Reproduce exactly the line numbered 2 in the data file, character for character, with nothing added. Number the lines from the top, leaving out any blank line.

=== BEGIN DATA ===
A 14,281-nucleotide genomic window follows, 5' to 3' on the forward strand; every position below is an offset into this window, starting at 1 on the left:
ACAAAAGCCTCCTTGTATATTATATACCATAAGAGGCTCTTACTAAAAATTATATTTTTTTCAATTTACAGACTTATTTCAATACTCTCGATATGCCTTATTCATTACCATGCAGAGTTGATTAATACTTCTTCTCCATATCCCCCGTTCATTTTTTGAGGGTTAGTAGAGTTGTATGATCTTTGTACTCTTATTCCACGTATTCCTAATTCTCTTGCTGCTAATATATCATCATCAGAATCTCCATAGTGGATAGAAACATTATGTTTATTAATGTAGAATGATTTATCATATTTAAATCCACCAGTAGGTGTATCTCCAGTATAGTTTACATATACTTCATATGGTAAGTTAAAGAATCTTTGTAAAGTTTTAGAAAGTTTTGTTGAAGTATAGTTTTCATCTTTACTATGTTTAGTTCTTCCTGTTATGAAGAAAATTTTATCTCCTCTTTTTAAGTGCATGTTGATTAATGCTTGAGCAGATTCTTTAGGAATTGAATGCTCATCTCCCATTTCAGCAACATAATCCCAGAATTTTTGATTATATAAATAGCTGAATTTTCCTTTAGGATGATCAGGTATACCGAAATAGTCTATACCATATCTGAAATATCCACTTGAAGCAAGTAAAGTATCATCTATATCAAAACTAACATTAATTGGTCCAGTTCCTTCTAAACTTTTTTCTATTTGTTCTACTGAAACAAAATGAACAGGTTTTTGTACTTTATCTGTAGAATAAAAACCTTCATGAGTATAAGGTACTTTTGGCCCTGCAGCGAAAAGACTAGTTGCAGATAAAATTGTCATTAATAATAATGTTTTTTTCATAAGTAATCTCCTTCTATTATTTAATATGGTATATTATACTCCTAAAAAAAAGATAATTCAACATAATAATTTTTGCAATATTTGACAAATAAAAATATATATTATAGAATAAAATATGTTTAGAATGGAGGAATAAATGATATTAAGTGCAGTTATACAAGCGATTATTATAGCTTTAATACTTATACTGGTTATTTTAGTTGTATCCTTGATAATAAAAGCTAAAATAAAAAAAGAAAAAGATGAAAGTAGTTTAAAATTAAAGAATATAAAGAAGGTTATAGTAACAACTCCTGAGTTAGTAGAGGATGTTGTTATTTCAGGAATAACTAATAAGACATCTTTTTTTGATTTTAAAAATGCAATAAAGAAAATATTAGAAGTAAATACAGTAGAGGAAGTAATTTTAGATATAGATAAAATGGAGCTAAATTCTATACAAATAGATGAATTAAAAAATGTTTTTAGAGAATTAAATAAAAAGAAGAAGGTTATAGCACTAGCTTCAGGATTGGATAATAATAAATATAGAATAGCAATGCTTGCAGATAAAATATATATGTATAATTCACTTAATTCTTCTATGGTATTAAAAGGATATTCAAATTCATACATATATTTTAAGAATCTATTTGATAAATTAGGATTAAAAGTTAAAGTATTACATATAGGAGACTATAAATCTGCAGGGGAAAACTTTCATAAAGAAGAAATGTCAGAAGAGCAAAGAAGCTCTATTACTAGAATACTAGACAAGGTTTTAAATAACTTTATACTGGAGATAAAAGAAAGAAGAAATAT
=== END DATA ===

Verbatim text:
ACAAAAGCCTCCTTGTATATTATATACCATAAGAGGCTCTTACTAAAAATTATATTTTTTTCAATTTACAGACTTATTTCAATACTCTCGATATGCCTTATTCATTACCATGCAGAGTTGATTAATACTTCTTCTCCATATCCCCCGTTCATTTTTTGAGGGTTAGTAGAGTTGTATGATCTTTGTACTCTTATTCCACGTATTCCTAATTCTCTTGCTGCTAATATATCATCATCAGAATCTCCATAGTGGATAGAAACATTATGTTTATTAATGTAGAATGATTTATCATATTTAAATCCACCAGTAGGTGTATCTCCAGTATAGTTTACATATACTTCATATGGTAAGTTAAAGAATCTTTGTAAAGTTTTAGAAAGTTTTGTTGAAGTATAGTTTTCATCTTTACTATGTTTAGTTCTTCCTGTTATGAAGAAAATTTTATCTCCTCTTTTTAAGTGCATGTTGATTAATGCTTGAGCAGATTCTTTAGGAATTGAATGCTCATCTCCCATTTCAGCAACATAATCCCAGAATTTTTGATTATATAAATAGCTGAATTTTCCTTTAGGATGATCAGGTATACCGAAATAGTCTATACCATATCTGAAATATCCACTTGAAGCAAGTAAAGTATCATCTATATCAAAACTAACATTAATTGGTCCAGTTCCTTCTAAACTTTTTTCTATTTGTTCTACTGAAACAAAATGAACAGGTTTTTGTACTTTATCTGTAGAATAAAAACCTTCATGAGTATAAGGTACTTTTGGCCCTGCAGCGAAAAGACTAGTTGCAGATAAAATTGTCATTAATAATAATGTTTTTTTCATAAGTAATCTCCTTCTATTATTTAATATGGTATATTATACTCCTAAAAAAAAGATAATTCAACATAATAATTTTTGCAATATTTGACAAATAAAAATATATATTATAGAATAAAATATGTTTAGAATGGAGGAATAAATGATATTAAGTGCAGTTATACAAGCGATTATTATAGCTTTAATACTTATACTGGTTATTTTAGTTGTATCCTTGATAATAAAAGCTAAAATAAAAAAAGAAAAAGATGAAAGTAGTTTAAAATTAAAGAATATAAAGAAGGTTATAGTAACAACTCCTGAGTTAGTAGAGGATGTTGTTATTTCAGGAATAACTAATAAGACATCTTTTTTTGATTTTAAAAATGCAATAAAGAAAATATTAGAAGTAAATACAGTAGAGGAAGTAATTTTAGATATAGATAAAATGGAGCTAAATTCTATACAAATAGATGAATTAAAAAATGTTTTTAGAGAATTAAATAAAAAGAAGAAGGTTATAGCACTAGCTTCAGGATTGGATAATAATAAATATAGAATAGCAATGCTTGCAGATAAAATATATATGTATAATTCACTTAATTCTTCTATGGTATTAAAAGGATATTCAAATTCATACATATATTTTAAGAATCTATTTGATAAATTAGGATTAAAAGTTAAAGTATTACATATAGGAGACTATAAATCTGCAGGGGAAAACTTTCATAAAGAAGAAATGTCAGAAGAGCAAAGAAGCTCTATTACTAGAATACTAGACAAGGTTTTAAATAACTTTATACTGGAGATAAAAGAAAGAAGAAATAT